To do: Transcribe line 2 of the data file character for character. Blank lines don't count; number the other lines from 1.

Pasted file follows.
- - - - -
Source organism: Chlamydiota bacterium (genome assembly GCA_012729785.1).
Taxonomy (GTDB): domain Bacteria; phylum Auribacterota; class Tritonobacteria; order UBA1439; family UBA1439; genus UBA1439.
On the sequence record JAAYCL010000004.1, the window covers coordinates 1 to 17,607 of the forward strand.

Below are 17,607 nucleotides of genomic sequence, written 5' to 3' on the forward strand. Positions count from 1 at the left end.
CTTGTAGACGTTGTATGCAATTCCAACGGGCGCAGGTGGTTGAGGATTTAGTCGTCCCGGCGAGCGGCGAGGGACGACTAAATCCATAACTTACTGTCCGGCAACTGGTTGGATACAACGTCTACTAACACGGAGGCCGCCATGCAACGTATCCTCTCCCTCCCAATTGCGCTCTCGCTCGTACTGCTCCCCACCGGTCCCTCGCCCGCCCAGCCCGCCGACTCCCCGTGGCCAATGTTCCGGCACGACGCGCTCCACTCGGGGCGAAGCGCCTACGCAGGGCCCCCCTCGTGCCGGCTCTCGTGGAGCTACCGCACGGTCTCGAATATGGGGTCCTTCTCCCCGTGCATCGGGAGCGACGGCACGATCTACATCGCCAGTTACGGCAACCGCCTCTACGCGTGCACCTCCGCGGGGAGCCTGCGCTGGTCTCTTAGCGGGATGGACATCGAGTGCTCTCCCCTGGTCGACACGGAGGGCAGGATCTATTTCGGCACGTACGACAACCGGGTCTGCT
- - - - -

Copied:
Taxonomy (GTDB): domain Bacteria; phylum Auribacterota; class Tritonobacteria; order UBA1439; family UBA1439; genus UBA1439.